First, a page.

Sainsbury’s has introduced a bagless delivery service as it prepares for new rules that will charge shoppers for the use of plastic bags.
- Sainsbury’s to offer bagless delivery or charge a 40p levy on orders using carrier bags
- Move comes ahead of Single Use Carrier Bag Charges legislation
- Sainsbury’s says it will distribute 40p from orders “to good causes”
The Single Use Carrier Bag Charges legislation, which comes into force on October 5, will make it compulsory for retailers with more than 250 employees to charge its customers at least 5p for every single-use plastic bag.
Sainsbury’s has emailed its customers to offer them the new bagless delivery service at no extra charge, or give them the option of paying a 40p flat rate on all online delivery orders that use carrier bags to cover the cost of the levy. The option to be charged 40p, which will be included under a ‘carrier bag preferences’ heading on the checkout page, will be introduced from October 5.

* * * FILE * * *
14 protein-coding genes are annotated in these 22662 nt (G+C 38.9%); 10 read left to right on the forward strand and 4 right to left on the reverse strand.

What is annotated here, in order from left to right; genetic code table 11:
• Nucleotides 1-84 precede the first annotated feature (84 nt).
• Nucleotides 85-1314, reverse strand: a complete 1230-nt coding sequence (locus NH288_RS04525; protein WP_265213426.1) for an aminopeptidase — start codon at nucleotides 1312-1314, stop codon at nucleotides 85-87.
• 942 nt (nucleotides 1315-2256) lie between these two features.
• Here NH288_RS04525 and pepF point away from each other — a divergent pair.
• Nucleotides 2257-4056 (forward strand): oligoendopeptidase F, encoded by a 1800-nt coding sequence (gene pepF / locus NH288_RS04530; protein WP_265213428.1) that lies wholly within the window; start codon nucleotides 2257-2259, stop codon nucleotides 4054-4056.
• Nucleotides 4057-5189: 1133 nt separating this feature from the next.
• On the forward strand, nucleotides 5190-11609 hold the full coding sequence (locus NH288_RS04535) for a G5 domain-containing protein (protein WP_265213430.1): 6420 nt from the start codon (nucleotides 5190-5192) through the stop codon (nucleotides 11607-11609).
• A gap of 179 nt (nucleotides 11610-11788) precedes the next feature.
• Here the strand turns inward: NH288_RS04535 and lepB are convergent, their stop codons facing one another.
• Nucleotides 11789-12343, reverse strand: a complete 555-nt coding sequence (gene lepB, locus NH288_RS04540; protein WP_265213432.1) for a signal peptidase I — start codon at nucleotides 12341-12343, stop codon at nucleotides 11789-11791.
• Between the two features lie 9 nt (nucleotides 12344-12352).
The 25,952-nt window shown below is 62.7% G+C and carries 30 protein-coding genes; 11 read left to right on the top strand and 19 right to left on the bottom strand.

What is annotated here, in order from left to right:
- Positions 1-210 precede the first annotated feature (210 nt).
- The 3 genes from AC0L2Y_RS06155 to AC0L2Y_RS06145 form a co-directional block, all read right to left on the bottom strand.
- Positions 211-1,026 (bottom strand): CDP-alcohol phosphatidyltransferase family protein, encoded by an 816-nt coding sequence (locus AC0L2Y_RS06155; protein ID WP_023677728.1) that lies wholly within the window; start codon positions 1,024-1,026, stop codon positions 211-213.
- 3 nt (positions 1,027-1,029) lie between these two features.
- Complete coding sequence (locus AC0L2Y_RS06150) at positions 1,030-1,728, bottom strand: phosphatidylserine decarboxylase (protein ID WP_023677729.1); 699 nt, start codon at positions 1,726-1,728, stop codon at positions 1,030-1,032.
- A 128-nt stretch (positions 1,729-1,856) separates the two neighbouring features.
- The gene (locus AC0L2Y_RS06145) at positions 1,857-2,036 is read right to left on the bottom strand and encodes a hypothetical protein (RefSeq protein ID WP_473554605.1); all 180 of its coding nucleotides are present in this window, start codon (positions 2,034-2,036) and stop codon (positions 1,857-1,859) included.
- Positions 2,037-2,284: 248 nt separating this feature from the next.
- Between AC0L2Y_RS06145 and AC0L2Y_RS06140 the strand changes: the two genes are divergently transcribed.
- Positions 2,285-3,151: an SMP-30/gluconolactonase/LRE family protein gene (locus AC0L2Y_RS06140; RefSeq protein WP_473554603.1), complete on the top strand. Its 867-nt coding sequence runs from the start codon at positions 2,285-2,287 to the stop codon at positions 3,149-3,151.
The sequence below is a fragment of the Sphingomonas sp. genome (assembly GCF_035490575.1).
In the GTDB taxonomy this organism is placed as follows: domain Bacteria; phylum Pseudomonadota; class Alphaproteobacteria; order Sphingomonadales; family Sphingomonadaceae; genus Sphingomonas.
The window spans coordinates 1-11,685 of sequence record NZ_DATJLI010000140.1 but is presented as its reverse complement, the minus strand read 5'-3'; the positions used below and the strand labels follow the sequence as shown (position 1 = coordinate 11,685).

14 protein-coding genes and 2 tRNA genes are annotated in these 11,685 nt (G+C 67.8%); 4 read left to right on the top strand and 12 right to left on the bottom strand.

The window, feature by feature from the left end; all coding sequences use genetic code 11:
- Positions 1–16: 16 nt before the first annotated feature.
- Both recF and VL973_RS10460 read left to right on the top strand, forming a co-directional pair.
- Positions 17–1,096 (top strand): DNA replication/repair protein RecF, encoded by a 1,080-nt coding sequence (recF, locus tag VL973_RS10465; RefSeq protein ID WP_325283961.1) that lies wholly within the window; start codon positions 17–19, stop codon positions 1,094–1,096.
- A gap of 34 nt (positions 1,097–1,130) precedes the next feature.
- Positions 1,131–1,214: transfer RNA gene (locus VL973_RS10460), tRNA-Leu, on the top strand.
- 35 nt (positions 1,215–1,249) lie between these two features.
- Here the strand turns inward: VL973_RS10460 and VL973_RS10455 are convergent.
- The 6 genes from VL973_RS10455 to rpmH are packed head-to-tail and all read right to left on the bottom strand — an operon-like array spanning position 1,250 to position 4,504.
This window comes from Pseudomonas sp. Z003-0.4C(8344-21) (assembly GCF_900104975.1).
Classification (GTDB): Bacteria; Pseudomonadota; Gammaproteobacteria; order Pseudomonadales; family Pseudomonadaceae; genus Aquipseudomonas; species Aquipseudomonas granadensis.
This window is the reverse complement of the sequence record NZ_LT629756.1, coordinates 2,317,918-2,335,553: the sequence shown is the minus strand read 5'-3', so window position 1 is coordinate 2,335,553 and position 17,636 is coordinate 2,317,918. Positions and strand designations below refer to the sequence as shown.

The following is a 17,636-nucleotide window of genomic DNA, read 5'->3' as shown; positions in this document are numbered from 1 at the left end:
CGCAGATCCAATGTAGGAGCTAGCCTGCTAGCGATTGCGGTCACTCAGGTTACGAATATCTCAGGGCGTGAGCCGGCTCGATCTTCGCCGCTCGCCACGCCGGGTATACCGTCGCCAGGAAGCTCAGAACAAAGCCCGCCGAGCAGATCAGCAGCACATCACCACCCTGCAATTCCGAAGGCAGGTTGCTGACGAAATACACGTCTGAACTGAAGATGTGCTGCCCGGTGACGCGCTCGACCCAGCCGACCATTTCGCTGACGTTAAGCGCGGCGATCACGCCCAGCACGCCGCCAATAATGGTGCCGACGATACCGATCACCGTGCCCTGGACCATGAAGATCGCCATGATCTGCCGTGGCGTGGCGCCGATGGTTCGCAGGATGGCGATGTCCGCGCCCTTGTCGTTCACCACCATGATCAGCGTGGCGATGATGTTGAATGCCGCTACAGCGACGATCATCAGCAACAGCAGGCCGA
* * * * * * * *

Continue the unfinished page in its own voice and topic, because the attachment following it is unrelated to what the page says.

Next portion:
Online Brand Match
The changes emerged a week after the supermarket giant said it would extend its in-store Brand Match scheme to online orders as it steps up its battle with big four rival Asda.
In the email to shoppers, Sainsbury’s said: “If you’d still like to receive your groceries in plastic bags, you can do so currently for no extra charge however, we need to inform you that from 5 October 2015 the Single Use Carrier Bag Charges legislation comes into force in England.
“As a result of this legislation, from 5 October 2015, we’ll be introducing a 40p flat charge to all online grocery orders with carrier bags, to cover the levy on the carrier bags used in your delivery.
“This is a compulsory fee that will be automatically added to your basket for deliveries on or after 5 October 2015, should you choose to receive your groceries in plastic bags. This charge will appear in your online trolley and on the receipt you receive with your shopping.
“At Sainsbury’s, we’re committed to making a positive difference to our community and the environment, and therefore the proceeds from the 40p charge will be distributed to good causes in England as recommended by the legislation.”